Migrants from three countries paid $2.2 billion trying to reach the US. Most of it went to smugglers
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Migrants from three countries paid $2.2 billion trying to reach the US. Most of it went to smugglers

Migrants from Guatemala, Honduras and El Salvador spend $2.2 billion every year trying to reach the United States, and most of that money goes to smugglers, according to a new report.

The estimate of annual costs over the past five years, derived from surveys of thousands of households in those three Central American countries, paints a stark picture of the price of migration — and who’s profiting.

“That is an extreme amount of money,” MIT associate professor Sarah Williams said in a statement announcing the report’s release. “That $2.2 billion is all paid for by the migrants themselves, so the risks, both in terms of debt and personal risk, is borne by the migrant.”

The report — released this week by the Migration Policy Institute, the World Food Programme and the Civic Data Design Lab at the Massachusetts Institute of Technology — details motivations and costs of migration from the region.

Migrants from Guatemala, Honduras and El Salvador traveling outside legal channels with smugglers pay about $1.7 billion annually, the report says. Migrants who travel outside legal channels from those countries in caravans or alone shell out about $230 million every year. And those migrating via legal pathways spend about $240 million.

The large numbers are particularly significant when you think about where else that money could go, such as funding for development and public works projects, says Ariel Ruiz, lead co-author of the report and a policy analyst at the Migration Policy Institute.

“It’s important not just to talk about the cost, but also to talk about the potential and opportunity that are being siphoned away,” he says.

Paying smugglers is the most costly way to migrate

In the past some researchers have arrived at even higher figures when estimating the size of the smuggling industry.

A 2018 UN report estimated the business of trying to get people into Mexico and the US illegally was worth about $4 billion annually.

To come up with the estimates included in this week’s report, Ruiz says researchers surveyed thousands of households in the region to determine the average amount paid in their attempts to migrate to the United States, then extrapolated based on the numbers of people who migrated from El Salvador, Guatemala and Honduras.

On average, those surveyed reported that migrants who paid smugglers spent about $7,500, including the cost of food and travel in addition to smugglers’ fees.

Migrants who traveled on their own or in caravans spent an average of $2,900 and those who used regular immigration channels, such as student visas or refugee resettlement, spent $4,500.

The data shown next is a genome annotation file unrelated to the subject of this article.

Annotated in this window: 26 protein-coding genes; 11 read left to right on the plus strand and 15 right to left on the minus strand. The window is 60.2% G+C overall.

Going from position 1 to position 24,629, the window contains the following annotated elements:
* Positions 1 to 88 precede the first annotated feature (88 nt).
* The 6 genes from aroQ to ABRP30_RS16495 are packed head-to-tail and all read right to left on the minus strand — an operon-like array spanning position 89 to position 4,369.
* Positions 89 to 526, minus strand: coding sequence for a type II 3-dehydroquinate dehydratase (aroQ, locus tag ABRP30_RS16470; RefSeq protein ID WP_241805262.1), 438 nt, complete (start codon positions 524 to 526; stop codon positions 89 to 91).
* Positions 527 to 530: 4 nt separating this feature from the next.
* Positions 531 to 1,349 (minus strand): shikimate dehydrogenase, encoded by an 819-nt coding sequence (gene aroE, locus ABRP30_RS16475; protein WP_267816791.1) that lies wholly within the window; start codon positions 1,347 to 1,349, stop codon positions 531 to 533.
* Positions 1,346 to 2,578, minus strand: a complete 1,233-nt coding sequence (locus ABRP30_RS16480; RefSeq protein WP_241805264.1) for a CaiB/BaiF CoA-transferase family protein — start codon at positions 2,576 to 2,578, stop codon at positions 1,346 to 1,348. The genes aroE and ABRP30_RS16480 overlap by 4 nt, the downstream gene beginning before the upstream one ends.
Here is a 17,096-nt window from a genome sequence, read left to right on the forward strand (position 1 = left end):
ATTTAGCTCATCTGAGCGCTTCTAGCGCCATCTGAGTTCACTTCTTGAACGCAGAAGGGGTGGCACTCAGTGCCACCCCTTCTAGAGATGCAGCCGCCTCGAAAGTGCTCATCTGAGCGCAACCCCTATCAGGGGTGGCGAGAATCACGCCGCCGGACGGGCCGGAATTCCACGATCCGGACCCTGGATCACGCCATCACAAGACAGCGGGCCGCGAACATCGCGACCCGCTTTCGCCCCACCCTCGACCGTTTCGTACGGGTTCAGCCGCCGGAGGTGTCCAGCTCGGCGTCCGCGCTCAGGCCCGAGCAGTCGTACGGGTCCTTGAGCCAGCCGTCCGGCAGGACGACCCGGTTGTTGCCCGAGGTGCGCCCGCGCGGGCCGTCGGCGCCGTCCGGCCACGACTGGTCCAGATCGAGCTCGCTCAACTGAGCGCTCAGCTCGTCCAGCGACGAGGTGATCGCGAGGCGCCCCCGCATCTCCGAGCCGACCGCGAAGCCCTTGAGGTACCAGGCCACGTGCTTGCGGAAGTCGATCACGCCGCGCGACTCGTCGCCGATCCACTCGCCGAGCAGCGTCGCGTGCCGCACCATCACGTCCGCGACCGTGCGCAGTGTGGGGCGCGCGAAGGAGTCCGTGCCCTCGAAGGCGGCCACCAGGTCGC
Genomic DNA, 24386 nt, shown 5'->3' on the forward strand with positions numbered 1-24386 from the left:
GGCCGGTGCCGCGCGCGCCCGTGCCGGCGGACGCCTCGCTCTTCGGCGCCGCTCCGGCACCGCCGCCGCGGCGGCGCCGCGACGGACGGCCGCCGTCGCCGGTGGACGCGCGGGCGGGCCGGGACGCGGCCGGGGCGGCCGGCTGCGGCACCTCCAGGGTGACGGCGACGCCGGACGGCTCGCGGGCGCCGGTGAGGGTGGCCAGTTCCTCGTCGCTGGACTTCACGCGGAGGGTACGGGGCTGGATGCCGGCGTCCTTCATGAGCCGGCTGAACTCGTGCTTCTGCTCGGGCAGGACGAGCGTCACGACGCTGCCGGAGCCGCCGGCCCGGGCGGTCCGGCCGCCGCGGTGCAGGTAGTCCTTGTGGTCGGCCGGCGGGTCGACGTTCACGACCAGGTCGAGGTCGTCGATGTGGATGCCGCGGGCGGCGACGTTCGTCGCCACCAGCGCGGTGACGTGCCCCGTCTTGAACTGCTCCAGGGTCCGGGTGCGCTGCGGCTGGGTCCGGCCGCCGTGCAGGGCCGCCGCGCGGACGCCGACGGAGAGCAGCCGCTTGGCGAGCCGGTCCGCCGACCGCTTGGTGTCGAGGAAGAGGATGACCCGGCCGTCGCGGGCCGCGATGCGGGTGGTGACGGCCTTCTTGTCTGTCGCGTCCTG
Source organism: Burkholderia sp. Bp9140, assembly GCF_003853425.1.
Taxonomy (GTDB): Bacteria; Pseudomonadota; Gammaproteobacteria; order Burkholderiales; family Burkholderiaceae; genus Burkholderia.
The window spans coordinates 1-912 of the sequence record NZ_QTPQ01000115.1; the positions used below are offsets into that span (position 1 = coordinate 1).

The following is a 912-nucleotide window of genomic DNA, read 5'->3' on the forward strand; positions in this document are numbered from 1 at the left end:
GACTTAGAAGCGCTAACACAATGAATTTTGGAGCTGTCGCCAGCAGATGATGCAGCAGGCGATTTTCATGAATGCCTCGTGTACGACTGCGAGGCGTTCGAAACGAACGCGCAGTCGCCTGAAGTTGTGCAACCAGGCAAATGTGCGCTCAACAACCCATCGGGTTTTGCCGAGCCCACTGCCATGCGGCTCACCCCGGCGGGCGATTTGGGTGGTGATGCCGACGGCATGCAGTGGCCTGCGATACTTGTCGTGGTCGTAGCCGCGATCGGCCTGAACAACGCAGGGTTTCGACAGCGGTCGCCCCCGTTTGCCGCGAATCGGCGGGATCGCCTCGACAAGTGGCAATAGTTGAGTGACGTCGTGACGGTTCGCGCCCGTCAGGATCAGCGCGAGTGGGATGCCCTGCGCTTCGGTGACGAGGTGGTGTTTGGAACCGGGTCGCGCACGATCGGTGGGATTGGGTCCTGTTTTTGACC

Some incur debt that can be difficult to pay off — especially if the migrants aren’t successful in reaching the United States, the report notes.

Why these migrants make the journey

Among the other findings:

• The vast majority (92%) surveyed said economic reasons were behind decisions to migrate. Climate disasters, violence and food insecurity were other factors noted. The amount spent on migration is “a lot of money,” Ruiz says, “but in perspective, the return on the investment is significant when so many of them are in such precarious conditions in their countries of origin.”

• More people are considering migration. In 2021, survey respondents in 43% of households said they were considering international migration, compared to 8% in 2019. But only a fraction of households — 3% — reported they were making concrete plans to migrate.

• Nearly a third of households (29%) reported receiving money from migrants abroad. They described that money as a lifeline used to meet subsistence costs and immediate expenses.

The report’s authors are urging governments to do more

The report’s release comes weeks after US officials announced they’d made more than 1.6 million arrests for unlawful crossings on the US-Mexico border over the past year, the highest annual number of apprehensions on record.

Organizations behind the report are recommending that governments do more to address the root causes of migration in Central America. That’s something US officials have said they’re working on, as have other leaders in the region.

But those efforts will take time, Ruiz says.

“To really address the root causes of migration will take years, if not a decade, to actually address everything that we’re seeing,” he says.

As a starting point, the report’s authors recommend expanding social protection programs and stimulating investments to increase economic opportunities in the region.

Another key recommendation: that the US and other countries offer more legal pathways for migrants from Central America.

If that happens, the report says, more of the money migrants spend would go to governments rather than clandestine smuggling networks.

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